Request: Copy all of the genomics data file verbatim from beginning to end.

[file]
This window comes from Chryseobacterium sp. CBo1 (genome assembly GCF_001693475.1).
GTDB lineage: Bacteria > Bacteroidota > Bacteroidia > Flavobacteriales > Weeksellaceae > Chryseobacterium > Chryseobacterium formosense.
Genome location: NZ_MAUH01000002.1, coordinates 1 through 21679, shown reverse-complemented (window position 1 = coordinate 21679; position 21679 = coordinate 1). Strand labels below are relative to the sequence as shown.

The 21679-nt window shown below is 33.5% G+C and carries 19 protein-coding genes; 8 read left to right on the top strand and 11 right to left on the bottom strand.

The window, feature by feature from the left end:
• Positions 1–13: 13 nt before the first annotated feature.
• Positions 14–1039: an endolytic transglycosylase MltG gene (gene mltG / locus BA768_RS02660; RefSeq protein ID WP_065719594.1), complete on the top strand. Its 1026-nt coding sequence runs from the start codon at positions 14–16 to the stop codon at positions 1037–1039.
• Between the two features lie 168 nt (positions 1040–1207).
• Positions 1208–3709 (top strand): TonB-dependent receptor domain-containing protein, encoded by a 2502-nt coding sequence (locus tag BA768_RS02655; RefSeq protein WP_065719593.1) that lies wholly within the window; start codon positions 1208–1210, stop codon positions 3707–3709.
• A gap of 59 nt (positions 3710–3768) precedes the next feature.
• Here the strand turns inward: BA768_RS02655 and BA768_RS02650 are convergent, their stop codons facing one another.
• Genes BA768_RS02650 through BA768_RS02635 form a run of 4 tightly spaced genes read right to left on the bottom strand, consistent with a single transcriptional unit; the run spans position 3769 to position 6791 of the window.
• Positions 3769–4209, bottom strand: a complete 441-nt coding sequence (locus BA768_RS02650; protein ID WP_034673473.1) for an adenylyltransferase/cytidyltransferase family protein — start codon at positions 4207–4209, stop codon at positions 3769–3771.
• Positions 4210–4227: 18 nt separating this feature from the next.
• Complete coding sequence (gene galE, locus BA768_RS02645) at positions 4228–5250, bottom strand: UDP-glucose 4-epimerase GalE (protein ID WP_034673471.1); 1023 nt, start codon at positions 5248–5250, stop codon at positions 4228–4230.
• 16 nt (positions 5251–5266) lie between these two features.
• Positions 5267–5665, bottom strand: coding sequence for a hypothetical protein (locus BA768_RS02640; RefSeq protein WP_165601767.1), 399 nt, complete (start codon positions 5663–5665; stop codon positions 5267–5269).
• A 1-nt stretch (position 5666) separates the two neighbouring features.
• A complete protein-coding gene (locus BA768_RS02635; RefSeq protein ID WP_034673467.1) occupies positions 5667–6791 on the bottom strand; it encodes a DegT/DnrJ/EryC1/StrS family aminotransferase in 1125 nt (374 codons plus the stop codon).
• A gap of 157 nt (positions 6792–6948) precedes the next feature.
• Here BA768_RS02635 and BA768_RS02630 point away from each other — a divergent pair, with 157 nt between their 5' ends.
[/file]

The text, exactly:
This window comes from Chryseobacterium sp. CBo1 (genome assembly GCF_001693475.1).
GTDB lineage: Bacteria > Bacteroidota > Bacteroidia > Flavobacteriales > Weeksellaceae > Chryseobacterium > Chryseobacterium formosense.
Genome location: NZ_MAUH01000002.1, coordinates 1 through 21679, shown reverse-complemented (window position 1 = coordinate 21679; position 21679 = coordinate 1). Strand labels below are relative to the sequence as shown.

The 21679-nt window shown below is 33.5% G+C and carries 19 protein-coding genes; 8 read left to right on the top strand and 11 right to left on the bottom strand.

The window, feature by feature from the left end:
• Positions 1–13: 13 nt before the first annotated feature.
• Positions 14–1039: an endolytic transglycosylase MltG gene (gene mltG / locus BA768_RS02660; RefSeq protein ID WP_065719594.1), complete on the top strand. Its 1026-nt coding sequence runs from the start codon at positions 14–16 to the stop codon at positions 1037–1039.
• Between the two features lie 168 nt (positions 1040–1207).
• Positions 1208–3709 (top strand): TonB-dependent receptor domain-containing protein, encoded by a 2502-nt coding sequence (locus tag BA768_RS02655; RefSeq protein WP_065719593.1) that lies wholly within the window; start codon positions 1208–1210, stop codon positions 3707–3709.
• A gap of 59 nt (positions 3710–3768) precedes the next feature.
• Here the strand turns inward: BA768_RS02655 and BA768_RS02650 are convergent, their stop codons facing one another.
• Genes BA768_RS02650 through BA768_RS02635 form a run of 4 tightly spaced genes read right to left on the bottom strand, consistent with a single transcriptional unit; the run spans position 3769 to position 6791 of the window.
• Positions 3769–4209, bottom strand: a complete 441-nt coding sequence (locus BA768_RS02650; protein ID WP_034673473.1) for an adenylyltransferase/cytidyltransferase family protein — start codon at positions 4207–4209, stop codon at positions 3769–3771.
• Positions 4210–4227: 18 nt separating this feature from the next.
• Complete coding sequence (gene galE, locus BA768_RS02645) at positions 4228–5250, bottom strand: UDP-glucose 4-epimerase GalE (protein ID WP_034673471.1); 1023 nt, start codon at positions 5248–5250, stop codon at positions 4228–4230.
• 16 nt (positions 5251–5266) lie between these two features.
• Positions 5267–5665, bottom strand: coding sequence for a hypothetical protein (locus BA768_RS02640; RefSeq protein WP_165601767.1), 399 nt, complete (start codon positions 5663–5665; stop codon positions 5267–5269).
• A 1-nt stretch (position 5666) separates the two neighbouring features.
• A complete protein-coding gene (locus BA768_RS02635; RefSeq protein ID WP_034673467.1) occupies positions 5667–6791 on the bottom strand; it encodes a DegT/DnrJ/EryC1/StrS family aminotransferase in 1125 nt (374 codons plus the stop codon).
• A gap of 157 nt (positions 6792–6948) precedes the next feature.
• Here BA768_RS02635 and BA768_RS02630 point away from each other — a divergent pair, with 157 nt between their 5' ends.